In this section of the movie we get some blistering shootouts and a fantastic chase scene with Scott in his enormous juggernaut truck. As if he wasn’t terrifying enough!
Jean-Claude Van Damme’s Kickboxing
We are also treated to a scene where Luc pummels some roughneck locals in a diner to the strains of a jukebox. But unfortunately (or fortunately, depending on your perspective) we don’t get any dance scene à la “Kickboxer” before the kicks fly! We do however get to see some of Van Damme’s smooth precision kicking techniques like a jumping front kick and a lightning-quick side snap kick. But it’s not just Van Damme’s expert kicking that is on show. We also get to see Lundgren’s excellent kicking skills and balance when Scott delivers some powerful rapid-fire high side kicks to some back-talking locals.
JCVD & Dolph Lundgren’s Showdown
Luc and Scott do have their inevitable one-on-one showdown. The setting is not what you might think of as epic. It’s not on top of a skyscraper or on the wing of a plane or anything like that. Without giving too much away, it’s more of a rural setting so it does nicely bookend the opening sequence set in rural Vietnam which is a great story choice. And importantly for the action fans, the fight does deliver.
Van Damme’s kickboxing is forcefully on display as he unloads a range of kicks and punches as Luc tries to chop down the giant redwood that is Scott. Scott on the other hand is the Goliath of this encounter able to just fling Luc around with brute force.
Dolph Lundgren’s Karate
It makes sense for Scott to be the more power-based fighter with Lundgren’s background in Kyokushin Karate and this influence can be seen when Scott unleashes some heavy punches, downward elbow strikes and a hefty side kick during the clash. With Luc and Scott really taking it to each other, use of the environment and the personal stakes for Luc as high as they can be, it’s a visceral showdown and a satisfying climax to an awesomely satisfying action movie.
Van Damme + Lundgren! That alone should put “Universal Soldier” into the “Nuff Said” category making it a must watch for all martial arts and classic action movie fans alike.
There is no question that “Universal Soldier” is one of Van Damme and Lundgren’s greatest works. Due to the talent involved and the skilled direction, “Universal Soldier” has a high-quality feel throughout. Luc Deveraux is one of Van Damme’s most enduring characters and here he plays him with the perfect combination of physicality, emotion and humour.
Van Damme makes Luc’s regaining of his humanity very believable and shows that he has acting talent to go along with his amazing martial arts skills. Scott is also one of Lundgren’s greatest roles and it’s ideal to see him really let loose as the unhinged UniSol.
“Universal Soldier” had some straight to DVD sequels in the late-nineties without either Van Damme or Lundgren: “Universal Soldier: Brothers in Arms (1998)” and “Universal Soldier: Unfinished Business” (1998). These were followed by “Universal Soldier: The Return” (1999), a direct sequel to the original and this time starring Van Damme, which cancelled the continuity of the previous two releases.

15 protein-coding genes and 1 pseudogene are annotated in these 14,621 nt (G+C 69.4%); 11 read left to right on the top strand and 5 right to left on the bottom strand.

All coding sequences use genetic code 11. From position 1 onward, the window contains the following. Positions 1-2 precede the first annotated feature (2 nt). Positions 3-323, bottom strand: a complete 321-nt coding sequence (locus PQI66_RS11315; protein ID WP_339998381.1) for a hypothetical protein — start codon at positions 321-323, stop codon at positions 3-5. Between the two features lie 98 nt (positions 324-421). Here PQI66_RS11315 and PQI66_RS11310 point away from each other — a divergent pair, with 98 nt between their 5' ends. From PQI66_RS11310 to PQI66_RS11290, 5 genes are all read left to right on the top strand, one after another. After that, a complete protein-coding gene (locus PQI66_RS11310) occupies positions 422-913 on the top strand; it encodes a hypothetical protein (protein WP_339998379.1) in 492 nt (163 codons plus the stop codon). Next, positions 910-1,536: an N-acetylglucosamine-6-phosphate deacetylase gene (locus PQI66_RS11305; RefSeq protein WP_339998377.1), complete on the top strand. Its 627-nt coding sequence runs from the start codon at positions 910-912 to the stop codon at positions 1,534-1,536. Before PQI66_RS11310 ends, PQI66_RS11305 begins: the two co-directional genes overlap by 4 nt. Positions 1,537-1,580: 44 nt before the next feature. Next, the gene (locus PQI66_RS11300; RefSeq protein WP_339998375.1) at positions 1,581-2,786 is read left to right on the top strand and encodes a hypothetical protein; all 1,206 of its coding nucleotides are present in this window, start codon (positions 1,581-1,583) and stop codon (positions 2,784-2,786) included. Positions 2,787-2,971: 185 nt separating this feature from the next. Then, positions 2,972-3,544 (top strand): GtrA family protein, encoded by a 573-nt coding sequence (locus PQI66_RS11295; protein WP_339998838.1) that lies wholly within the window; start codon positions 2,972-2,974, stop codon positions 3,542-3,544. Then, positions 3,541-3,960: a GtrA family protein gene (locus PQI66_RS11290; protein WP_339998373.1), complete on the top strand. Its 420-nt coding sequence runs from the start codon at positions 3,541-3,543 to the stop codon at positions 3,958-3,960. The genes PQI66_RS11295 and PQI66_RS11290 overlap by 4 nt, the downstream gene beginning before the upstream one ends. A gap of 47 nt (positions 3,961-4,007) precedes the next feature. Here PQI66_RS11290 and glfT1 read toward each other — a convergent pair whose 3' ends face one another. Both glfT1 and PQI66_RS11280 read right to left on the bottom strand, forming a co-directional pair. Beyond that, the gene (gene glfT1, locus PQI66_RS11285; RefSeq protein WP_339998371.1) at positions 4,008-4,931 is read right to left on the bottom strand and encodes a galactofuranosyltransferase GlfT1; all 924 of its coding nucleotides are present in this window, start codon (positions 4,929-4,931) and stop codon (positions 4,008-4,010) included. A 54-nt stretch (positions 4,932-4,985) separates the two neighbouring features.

Over a decade later, that continuity was itself retconned with the release of “Universal Soldier: Regeneration” (2009) and “Universal Soldier: Day of Reckoning” (2012) both featuring the reuniting of Van Damme and Lundgren. All of these movies failed to find any real mainstream success when compared to the original. The only one to come close was “Universal Soldier: The Return” due in no small part to the presence of the great Michael Jai White, coincidently another Kyokushin Karate expert.
There has been talk of a complete reboot but I would have reservations about its probability of success. There is a real feeling of lightning-in-a-bottle with the original “Universal Soldier” and it would be a daunting task to replicate that, to say nothing of surpassing, the talented combination of Van Damme, Lundgren and Emmerich. So, if you want to see the best the “Universal Soldier” franchise has to offer, go back to the original. You won’t be disappointed.
- The opening sequence in Vietnam features a young Michael Jai White as a member of Luc’s platoon. White would later go on to play the villainous artificial intelligence S.E.T.H. in “Universal Soldier: The Return” where he and Van Damme have an absolute barn burner of a showdown that is one of the greatest fight scenes in both of their storied careers.
- “Universal Soldier” was originally going to be directed by Andrew Davis. Davis directed the martial arts movie classics “Code of Silence” (1985), “Above the Law” (1988) and “Under Siege” (1992).
- The straight to DVD movie “Critical Mass” (2001) recycles footage from the chase scene in “Universal Soldier” where Scott pursues Luc and Veronica in the giant truck. It’s hard to find nowadays but “Critical Mass” is actually quite a watchable movie.